I was building a special rig and really wanted the parts to be as new and unique as the frame, and Zipp had just introduced their first 303 wheel – it was a carbon & aluminum hybrid that was a long way from their current technology, but was still a great wheel. The technology of the day did not allow for satisfactory full carbon wheels as the carbon braking surfaces available in 2006 did not dissipate heat well enough to ensure the inner tube would hold up under heavy braking (a common problem was hot rims causing the tubes to expand and explode inside the tires). I reviewed the 303’s here, and while they weren’t the lightest wheels around, they offered some good aerodynamics and great ride quality, and looked damn cool.
I managed to procure a pretty rare Fizik Arione saddle in Bianchi’s Celeste green with the dark blue stripe down the middle (they were sponsors of the Liquigas team, and I still have the saddle somewhere), some Celeste bar tape to match, and I was set.
This bike was a blast to ride around the hills of south eastern Holland, and got me handily over the brute called ‘La Redoute’. I swapped wheels to Bontrager’s Aeolus 5.0’s with a PowerTap hub.
How was the ride?
I rode the bike for at least two seasons, logged around 5000km on it, and loved every minute. The ride qualities of the frame left a lot to be desired though – at least by today’s ‘stiff but comfortable’ standard – the 928 was ‘stiff but stiff’. It was after all, built as a race bike for Pro Tour riders, but carbon technology and production was not as advanced then either. The frame was a lugged carbon design, which meant lots of material was used especially at the joints – so it was really stiff, and pretty heavy too. The tube shapes looked cool, but were shaped for stiffness – not compliance. Nor did the high-modulous carbon allow any room to smooth out the ride.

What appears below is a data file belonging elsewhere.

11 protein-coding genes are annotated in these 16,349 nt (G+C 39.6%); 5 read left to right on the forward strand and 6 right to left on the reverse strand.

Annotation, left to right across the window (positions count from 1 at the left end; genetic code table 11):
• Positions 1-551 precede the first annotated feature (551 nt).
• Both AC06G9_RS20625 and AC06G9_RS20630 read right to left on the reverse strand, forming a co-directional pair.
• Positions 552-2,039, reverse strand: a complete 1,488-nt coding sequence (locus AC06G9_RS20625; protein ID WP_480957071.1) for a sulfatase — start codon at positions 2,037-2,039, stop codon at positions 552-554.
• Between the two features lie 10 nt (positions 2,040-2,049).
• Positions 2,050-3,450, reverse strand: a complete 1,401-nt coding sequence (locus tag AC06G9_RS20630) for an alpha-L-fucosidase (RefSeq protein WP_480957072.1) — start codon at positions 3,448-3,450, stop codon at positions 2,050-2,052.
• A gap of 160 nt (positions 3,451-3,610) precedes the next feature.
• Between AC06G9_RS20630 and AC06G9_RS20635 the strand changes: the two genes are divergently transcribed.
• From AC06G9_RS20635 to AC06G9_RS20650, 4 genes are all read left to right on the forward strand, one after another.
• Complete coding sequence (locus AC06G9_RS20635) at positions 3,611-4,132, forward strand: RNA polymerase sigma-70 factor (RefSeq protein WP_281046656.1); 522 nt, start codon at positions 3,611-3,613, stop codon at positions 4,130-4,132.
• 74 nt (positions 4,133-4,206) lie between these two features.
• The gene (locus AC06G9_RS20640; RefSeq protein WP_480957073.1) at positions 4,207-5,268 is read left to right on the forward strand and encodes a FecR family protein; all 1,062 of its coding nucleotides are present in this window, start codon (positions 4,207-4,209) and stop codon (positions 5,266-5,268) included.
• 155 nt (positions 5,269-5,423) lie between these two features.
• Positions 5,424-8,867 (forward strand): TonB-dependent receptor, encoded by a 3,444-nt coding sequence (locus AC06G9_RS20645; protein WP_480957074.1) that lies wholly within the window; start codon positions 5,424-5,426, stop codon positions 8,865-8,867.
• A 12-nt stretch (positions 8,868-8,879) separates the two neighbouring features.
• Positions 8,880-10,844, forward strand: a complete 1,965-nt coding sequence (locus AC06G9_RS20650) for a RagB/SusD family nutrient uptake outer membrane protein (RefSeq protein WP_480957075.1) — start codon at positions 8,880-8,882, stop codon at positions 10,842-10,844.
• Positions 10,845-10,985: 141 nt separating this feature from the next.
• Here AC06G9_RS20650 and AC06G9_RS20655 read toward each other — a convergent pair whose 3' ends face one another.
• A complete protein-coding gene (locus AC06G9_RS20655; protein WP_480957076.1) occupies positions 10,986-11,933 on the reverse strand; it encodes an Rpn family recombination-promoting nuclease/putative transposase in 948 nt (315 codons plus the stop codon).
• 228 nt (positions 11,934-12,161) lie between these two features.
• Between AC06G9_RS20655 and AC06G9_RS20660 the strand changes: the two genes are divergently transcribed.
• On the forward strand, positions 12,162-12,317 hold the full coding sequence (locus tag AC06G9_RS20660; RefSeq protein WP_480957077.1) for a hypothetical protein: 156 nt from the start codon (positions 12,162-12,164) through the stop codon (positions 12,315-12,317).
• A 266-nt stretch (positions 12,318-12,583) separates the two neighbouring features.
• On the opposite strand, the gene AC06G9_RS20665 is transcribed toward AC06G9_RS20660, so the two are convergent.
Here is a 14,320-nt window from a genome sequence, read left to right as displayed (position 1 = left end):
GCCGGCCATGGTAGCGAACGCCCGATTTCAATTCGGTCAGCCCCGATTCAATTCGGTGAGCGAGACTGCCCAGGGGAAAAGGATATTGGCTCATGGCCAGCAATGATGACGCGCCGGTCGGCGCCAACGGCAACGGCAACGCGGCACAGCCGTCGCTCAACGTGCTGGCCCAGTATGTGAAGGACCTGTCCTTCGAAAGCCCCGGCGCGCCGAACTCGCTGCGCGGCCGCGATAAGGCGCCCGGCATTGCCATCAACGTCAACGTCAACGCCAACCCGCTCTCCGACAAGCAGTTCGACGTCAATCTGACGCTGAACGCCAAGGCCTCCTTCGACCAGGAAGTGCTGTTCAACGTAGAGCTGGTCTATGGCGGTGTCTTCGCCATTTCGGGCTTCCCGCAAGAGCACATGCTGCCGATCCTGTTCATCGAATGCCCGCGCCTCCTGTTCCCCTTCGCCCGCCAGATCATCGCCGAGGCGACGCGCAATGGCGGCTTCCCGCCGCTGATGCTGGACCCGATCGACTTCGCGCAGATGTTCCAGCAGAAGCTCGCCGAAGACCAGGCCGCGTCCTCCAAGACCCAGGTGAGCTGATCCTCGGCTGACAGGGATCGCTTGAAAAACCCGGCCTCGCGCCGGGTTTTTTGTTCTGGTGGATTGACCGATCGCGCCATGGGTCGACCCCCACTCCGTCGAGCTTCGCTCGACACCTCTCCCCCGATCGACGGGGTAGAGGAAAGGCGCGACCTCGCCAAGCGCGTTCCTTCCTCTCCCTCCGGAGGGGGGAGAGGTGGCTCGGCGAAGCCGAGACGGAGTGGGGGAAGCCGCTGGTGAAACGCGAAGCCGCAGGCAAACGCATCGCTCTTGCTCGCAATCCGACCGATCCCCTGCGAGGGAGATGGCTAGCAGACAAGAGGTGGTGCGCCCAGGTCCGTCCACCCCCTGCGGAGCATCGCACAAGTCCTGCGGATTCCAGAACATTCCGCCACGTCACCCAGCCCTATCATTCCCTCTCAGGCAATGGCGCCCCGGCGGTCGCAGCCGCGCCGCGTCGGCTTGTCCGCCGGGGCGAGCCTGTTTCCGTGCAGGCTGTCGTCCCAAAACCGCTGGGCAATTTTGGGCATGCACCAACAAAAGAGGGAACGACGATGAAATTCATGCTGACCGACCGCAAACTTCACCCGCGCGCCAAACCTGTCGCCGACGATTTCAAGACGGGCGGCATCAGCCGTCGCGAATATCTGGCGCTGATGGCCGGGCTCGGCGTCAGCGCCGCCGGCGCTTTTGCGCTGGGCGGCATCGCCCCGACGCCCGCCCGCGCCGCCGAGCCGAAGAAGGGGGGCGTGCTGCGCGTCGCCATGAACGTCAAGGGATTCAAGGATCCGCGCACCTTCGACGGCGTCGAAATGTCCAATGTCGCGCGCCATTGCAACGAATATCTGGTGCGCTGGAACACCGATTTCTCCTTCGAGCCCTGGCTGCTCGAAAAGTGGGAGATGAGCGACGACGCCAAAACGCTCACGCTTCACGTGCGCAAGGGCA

Favorite riding experience on your bike?
I took this bike on some awesome rides – most notable was a trip to the Ardennes Classics in 2007 with Velo Classic Tours. We rode the Amstel Gold cyclosportif, parts of the Fleche Wallone course (including the Mur du Huy – brutal), and a bunch of other great rides in the hills of south eastern Holland. The day before Amstel Gold Race, late in the afternoon, I rode the bike over to the race headquarters to pick up a media pass. The sun was shining, and there was a lot of activity as team personnel arrived to pick up creds and car passes for the next day’s race. I distinctly remember a few heads turning as I rode by – checking out the bike which positively gleamed in the warm Spring sun. (In the words of Joey Tribbiani: “How YOOOU doin..?”)
Alas, I eventually parted ways with the Bianchi, after my workshop became too crowded with other dream bikes. I did find it a good home with a friend of mine, who also rode it for a good couple of seasons – until the frame broke. I don’t know the circumstances behind its demise, but my heart still sinks a little knowing she’s not on the road anymore.
This one came with a way cool stamped metal headbadge… remember those?